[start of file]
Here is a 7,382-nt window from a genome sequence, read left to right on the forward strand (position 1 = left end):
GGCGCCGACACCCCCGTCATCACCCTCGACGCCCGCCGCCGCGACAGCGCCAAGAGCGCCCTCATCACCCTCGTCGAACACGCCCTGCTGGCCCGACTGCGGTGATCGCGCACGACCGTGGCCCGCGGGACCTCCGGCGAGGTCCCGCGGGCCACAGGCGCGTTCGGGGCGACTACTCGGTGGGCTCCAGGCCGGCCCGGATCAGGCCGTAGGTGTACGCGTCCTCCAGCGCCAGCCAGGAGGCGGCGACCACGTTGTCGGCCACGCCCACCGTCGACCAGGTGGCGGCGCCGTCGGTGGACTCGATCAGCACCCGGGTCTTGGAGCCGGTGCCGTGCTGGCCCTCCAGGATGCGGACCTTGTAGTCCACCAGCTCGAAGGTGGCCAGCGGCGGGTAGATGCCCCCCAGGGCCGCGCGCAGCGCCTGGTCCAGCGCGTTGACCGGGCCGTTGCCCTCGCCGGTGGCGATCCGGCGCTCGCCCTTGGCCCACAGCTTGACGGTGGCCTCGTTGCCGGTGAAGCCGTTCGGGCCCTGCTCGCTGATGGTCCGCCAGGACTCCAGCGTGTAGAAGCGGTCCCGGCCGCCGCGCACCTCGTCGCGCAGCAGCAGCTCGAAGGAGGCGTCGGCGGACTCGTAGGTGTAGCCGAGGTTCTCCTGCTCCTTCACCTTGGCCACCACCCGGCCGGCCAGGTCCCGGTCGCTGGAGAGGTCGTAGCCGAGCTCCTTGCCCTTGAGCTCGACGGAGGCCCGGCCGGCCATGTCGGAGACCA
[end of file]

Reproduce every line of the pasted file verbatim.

Here is a 7,382-nt window from a genome sequence, read left to right on the forward strand (position 1 = left end):
GGCGCCGACACCCCCGTCATCACCCTCGACGCCCGCCGCCGCGACAGCGCCAAGAGCGCCCTCATCACCCTCGTCGAACACGCCCTGCTGGCCCGACTGCGGTGATCGCGCACGACCGTGGCCCGCGGGACCTCCGGCGAGGTCCCGCGGGCCACAGGCGCGTTCGGGGCGACTACTCGGTGGGCTCCAGGCCGGCCCGGATCAGGCCGTAGGTGTACGCGTCCTCCAGCGCCAGCCAGGAGGCGGCGACCACGTTGTCGGCCACGCCCACCGTCGACCAGGTGGCGGCGCCGTCGGTGGACTCGATCAGCACCCGGGTCTTGGAGCCGGTGCCGTGCTGGCCCTCCAGGATGCGGACCTTGTAGTCCACCAGCTCGAAGGTGGCCAGCGGCGGGTAGATGCCCCCCAGGGCCGCGCGCAGCGCCTGGTCCAGCGCGTTGACCGGGCCGTTGCCCTCGCCGGTGGCGATCCGGCGCTCGCCCTTGGCCCACAGCTTGACGGTGGCCTCGTTGCCGGTGAAGCCGTTCGGGCCCTGCTCGCTGATGGTCCGCCAGGACTCCAGCGTGTAGAAGCGGTCCCGGCCGCCGCGCACCTCGTCGCGCAGCAGCAGCTCGAAGGAGGCGTCGGCGGACTCGTAGGTGTAGCCGAGGTTCTCCTGCTCCTTCACCTTGGCCACCACCCGGCCGGCCAGGTCCCGGTCGCTGGAGAGGTCGTAGCCGAGCTCCTTGCCCTTGAGCTCGACGGAGGCCCGGCCGGCCATGTCGGAGACCA